Wednesday, December 29, 2010

2010 End of Year Reflections & A Look Ahead

I believe it is important to look back at the challenges and successes of the outgoing year to set goals and plan for the new year. I partly attribute this to my DNP program as we have been required to reflect on each semester and completed year of the program.

To say that health care was a hot topic in 2010 certainly is an understatement. We witnessed the passing of historic legislation that will help shape how care will be delivered in the years to come. I am hopeful to see better coordinated and more efficient care with an emphasis on preventative services and screenings. I am hopeful that all of the members of the multidisciplinary team refine and hone their collaborative skills so that we may better communicate and work together to provide the best possible care to our patients.

2010 saw nurse practitioners thrust into the spotlight as one possible solution for the influx of newly insured patients coming into the system. The discussions have been interesting to follow and it is apparent that many still have a poor understanding of the NP role. The IOM provided the current state of the profession and lays the framework to a road of barrier-free NP practice. I hope that we are finally able to move past the turf battles and patronization of the NP role to focus on the multidimensional aspects of patient care.

On a personal note, my DNP group and I saw our systematic review protocol accepted and published on the Joanna Briggs Institute's website. Looking ahead, I will graduate with my DNP in 2011 and will continue to incorporate those new layers of knowledge into my daily practice. Unfortunately, I still have a significant amount of work to complete before May but I look forward to soon finishing up our systematic review/meta-analysis and the implementation/evaluation of group medical visits in actual practice for patients with diabetes.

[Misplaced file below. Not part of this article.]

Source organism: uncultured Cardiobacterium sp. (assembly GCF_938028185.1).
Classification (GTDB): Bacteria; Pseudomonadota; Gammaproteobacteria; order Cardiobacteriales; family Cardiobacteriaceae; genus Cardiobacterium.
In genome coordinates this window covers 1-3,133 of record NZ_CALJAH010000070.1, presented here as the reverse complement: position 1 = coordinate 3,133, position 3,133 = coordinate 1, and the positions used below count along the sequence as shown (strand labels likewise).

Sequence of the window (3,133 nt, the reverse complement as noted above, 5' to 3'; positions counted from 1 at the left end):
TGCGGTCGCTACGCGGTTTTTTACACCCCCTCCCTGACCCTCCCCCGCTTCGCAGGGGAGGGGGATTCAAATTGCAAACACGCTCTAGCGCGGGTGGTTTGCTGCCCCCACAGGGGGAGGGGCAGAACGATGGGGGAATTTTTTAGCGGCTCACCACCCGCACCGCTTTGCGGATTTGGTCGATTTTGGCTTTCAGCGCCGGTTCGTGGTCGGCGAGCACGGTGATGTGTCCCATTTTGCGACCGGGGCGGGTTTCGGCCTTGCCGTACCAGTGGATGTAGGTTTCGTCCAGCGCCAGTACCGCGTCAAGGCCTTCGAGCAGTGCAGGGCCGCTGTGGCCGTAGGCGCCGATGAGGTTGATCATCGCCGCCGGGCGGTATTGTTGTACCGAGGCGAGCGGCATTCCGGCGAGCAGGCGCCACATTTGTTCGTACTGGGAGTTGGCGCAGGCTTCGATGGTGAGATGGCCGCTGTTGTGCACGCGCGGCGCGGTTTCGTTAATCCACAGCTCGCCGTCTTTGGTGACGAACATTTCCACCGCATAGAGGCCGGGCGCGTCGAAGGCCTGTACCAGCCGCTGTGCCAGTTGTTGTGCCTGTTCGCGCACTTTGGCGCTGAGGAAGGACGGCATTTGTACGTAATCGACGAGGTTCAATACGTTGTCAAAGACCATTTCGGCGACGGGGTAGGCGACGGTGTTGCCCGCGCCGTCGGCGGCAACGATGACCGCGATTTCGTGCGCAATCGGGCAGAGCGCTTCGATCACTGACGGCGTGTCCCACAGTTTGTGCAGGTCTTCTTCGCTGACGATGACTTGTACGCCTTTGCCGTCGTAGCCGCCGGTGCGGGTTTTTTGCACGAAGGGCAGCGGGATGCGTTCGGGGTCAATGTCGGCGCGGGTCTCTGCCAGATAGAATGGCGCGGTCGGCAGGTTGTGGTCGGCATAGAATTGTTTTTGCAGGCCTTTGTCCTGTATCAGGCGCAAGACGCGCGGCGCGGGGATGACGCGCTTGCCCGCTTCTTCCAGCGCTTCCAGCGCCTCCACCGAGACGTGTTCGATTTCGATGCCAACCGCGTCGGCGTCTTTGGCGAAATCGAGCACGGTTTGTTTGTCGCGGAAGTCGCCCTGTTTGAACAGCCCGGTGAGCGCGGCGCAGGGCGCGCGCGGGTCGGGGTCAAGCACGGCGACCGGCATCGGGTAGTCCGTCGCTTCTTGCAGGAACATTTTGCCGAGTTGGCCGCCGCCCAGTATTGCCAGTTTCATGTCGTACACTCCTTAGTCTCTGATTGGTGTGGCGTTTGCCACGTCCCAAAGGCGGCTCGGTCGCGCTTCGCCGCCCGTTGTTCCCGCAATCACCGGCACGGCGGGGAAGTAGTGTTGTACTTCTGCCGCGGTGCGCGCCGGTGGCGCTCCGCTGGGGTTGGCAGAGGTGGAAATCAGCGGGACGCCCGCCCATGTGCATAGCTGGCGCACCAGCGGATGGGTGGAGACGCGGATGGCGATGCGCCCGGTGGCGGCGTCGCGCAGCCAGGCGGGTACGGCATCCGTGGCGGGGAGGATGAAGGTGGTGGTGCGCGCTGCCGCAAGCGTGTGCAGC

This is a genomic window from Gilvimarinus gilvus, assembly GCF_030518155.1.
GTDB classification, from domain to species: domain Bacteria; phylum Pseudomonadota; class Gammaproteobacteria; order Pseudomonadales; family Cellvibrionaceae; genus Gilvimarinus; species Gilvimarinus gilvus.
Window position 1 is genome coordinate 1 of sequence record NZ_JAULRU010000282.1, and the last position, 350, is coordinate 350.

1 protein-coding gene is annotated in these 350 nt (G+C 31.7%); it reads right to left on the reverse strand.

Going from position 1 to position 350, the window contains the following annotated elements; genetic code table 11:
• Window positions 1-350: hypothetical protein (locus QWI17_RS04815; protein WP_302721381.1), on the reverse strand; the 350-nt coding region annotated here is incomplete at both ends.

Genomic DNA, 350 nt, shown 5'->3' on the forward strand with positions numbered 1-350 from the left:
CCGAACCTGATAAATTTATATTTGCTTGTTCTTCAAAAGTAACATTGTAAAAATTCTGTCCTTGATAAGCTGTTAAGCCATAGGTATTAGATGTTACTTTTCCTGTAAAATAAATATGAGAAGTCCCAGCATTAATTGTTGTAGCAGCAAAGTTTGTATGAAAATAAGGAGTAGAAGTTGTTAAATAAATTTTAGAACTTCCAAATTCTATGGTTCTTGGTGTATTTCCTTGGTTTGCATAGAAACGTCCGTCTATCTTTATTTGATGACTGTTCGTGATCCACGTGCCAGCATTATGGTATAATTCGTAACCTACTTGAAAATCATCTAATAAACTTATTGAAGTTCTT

I am so happy that more and more people are finding and reading this blog. When I started the blog 3 years ago, I didn't know where I would go with it. Now 3 years later, I believe that I accomplished in part of what I set out to do: advocate for the NP role, correct many of the published inaccuracies and offer a NP voice on healthcare issues. I will continue doing this in 2011 and look forward to the successes and challenges that it brings.

Thank you for reading & Happy New Year!

Sunday, December 5, 2010

NP Residency

The healthcare system of today is so complex yet so dysfunctional that I believe the time has come to educate and train the NP providers of tomorrow in a way that is reflective of that complexity. We have done a good job up to this point but need to bring that to the next level.

Residency.

I'm not necessarily referring to the typical residency training of physicians which takes place in hospitals but a residency-type of program in an out-patient setting (ironic that we use the term residency). We realize that healthcare is not exclusively delivered in hospitals. It takes place in independent providers offices, in community health centers, in mobile health vans, and in retail settings. It takes place in people's homes and places of employment. It takes place in many of the health decisions that we make on a daily basis. I found this NP residency program in Connecticut that claims to be the first NP residency in the US. The programs admits 4 NPs each year and trains them to handle scenarios encountered in Federally Qualified Health Centers (FQHCs). The residency lasts 1 year and appears to be a wonderfully structured program and setting.